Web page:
Choose a reputable seed bank when you want to buy seeds for autoflower growing. Good genetics are hard to find for autos, but we have many stable varieties and provide tons of information for each strain.
Frequently asked questions about growing autoflowers
Autoflowers are the game-changer taking over from feminized and regular seed variants. Below are answers to some common questions about how to grow autoflowering weed seeds.
Are autoflowers worth growing?
Yes. A huge advantage of growing autoflower vs. photoperiod cultivars is the ability to plant out of season. There’s no need to change the light duration for flowering to start.
When growing autoflower plants, they usually become female cultivars, unlike regular seeds that turn out males 50% of the time. An unpollinated female cultivar (sensimillia) offers high THC because the plant’s focused on producing resin to capture pollen.
Is growing autoflower easy?
Yes, most autos are easy to raise. Autoflower growing essentially means being able to plant all year round when the conditions are ideal.
Irregular light hours can cause a hormonal imbalance that confuses female photoperiod cultivars’ internal clock. You don’t need to worry about light leaks in your tent or when growing autoflower plants outdoors.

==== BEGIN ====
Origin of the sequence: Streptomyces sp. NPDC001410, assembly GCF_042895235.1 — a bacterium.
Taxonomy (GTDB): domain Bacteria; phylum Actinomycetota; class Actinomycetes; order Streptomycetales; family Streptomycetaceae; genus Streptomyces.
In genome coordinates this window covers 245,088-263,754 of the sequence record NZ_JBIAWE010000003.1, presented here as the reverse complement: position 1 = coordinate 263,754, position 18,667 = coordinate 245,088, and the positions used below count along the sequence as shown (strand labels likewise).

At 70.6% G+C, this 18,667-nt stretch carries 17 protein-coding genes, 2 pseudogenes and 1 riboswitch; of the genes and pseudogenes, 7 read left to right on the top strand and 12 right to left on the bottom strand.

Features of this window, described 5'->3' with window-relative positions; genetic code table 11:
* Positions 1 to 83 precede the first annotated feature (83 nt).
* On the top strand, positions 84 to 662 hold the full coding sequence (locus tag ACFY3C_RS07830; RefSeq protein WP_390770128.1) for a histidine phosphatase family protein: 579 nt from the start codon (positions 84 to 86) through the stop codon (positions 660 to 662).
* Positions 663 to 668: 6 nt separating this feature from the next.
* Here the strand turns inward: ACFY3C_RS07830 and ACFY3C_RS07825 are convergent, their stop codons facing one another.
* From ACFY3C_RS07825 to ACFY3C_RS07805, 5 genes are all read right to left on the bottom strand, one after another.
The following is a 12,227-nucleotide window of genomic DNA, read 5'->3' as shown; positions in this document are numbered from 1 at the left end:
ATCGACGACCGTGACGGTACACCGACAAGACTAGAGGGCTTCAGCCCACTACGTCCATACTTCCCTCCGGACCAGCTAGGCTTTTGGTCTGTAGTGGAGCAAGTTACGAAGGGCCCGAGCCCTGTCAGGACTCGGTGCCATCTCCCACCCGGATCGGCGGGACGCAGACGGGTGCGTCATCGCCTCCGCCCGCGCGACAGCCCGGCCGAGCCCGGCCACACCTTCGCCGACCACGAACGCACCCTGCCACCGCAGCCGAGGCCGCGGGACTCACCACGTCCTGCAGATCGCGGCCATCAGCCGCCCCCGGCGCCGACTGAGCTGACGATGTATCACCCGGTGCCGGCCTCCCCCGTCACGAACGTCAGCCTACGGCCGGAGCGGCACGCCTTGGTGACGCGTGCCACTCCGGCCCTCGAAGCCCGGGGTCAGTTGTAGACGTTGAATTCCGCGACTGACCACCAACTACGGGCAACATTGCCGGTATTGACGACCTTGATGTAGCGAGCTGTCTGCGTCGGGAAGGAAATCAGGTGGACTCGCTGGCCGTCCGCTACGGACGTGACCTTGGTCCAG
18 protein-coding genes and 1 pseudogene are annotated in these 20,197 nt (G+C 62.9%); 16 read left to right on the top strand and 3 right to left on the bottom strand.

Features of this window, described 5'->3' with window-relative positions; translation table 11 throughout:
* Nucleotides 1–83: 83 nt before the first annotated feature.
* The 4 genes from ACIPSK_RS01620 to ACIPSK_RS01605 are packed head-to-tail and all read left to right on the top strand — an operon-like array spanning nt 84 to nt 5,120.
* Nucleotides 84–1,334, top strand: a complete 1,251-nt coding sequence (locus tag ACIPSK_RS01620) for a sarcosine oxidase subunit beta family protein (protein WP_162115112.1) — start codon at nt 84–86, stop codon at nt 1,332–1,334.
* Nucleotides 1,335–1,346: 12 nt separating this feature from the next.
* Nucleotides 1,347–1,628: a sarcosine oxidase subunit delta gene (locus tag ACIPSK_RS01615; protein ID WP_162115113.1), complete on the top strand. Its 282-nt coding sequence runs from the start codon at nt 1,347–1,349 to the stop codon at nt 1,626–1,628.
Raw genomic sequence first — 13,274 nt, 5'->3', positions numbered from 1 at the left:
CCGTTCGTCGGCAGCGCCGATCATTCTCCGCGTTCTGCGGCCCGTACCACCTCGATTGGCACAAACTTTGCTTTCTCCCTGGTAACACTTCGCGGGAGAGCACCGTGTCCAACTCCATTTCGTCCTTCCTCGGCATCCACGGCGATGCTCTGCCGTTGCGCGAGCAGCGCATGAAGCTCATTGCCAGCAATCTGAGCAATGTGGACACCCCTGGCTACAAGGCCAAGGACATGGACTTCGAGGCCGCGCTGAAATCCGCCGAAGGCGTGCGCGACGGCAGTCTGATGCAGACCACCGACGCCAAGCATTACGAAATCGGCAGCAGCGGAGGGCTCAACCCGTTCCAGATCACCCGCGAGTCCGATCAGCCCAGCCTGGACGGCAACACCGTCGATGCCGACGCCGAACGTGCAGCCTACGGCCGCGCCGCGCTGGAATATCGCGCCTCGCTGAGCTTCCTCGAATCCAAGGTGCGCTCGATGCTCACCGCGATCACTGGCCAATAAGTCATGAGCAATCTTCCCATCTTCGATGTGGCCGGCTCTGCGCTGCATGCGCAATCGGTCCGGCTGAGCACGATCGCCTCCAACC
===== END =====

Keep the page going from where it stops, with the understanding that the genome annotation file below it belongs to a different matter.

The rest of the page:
Watch out for mistakes when growing autoflower plants—once you spot an issue, it’s likely too late to correct it completely. Photoperiods let you control the veg time so you can experiment and figure out what works before putting the cultivar in flowering.
Why are my autoflower buds not growing?
When growing autoflower plants, buds can stop flourishing because they lack sufficient flowering nutrients, namely phosphorus, and potassium. Consider which phase of the growth cycle the plant’s at and what’s needed.
When growing autoflower marijuana for the first time, it’s understandable to worry if you’ll get enough yields. Most cultivators get a couple of ounces on the first grow and get better with experience.
Why did my autoflower stop growing?
There are several reasons why you might see hiccups when growing autoflower plants. Here’s what could happen:
- The wrong pH when watering plants is the most common issue.
- Root rot due to overwatering, bacteria, or mold, stopping the plant from absorbing oxygen and nutrients.
- Insects, pests, and diseases can also ravage your plants, compromising their immune system and leading to poor yields if they survive.
- Problems with the medium can arise when growing an autoflower plant. An excess of one element often leads to the lockout of others.
- Stunted growth can also arise from old or low-quality seeds. Lackluster plants develop slowly—if they even sprout.
It’s time to get your hands dirty now you know the basics of autoflower growing and what to avoid. Try raising these plants yourself after learning their life cycle, the best pot size, and the autoflower nutrients necessary to yield the most from their cultivars.
We have many strains available in our huge collection of great genetics. Swap ideas and get tips from our awesome community to harvest lots of frosty nuggets when growing autoflower plants.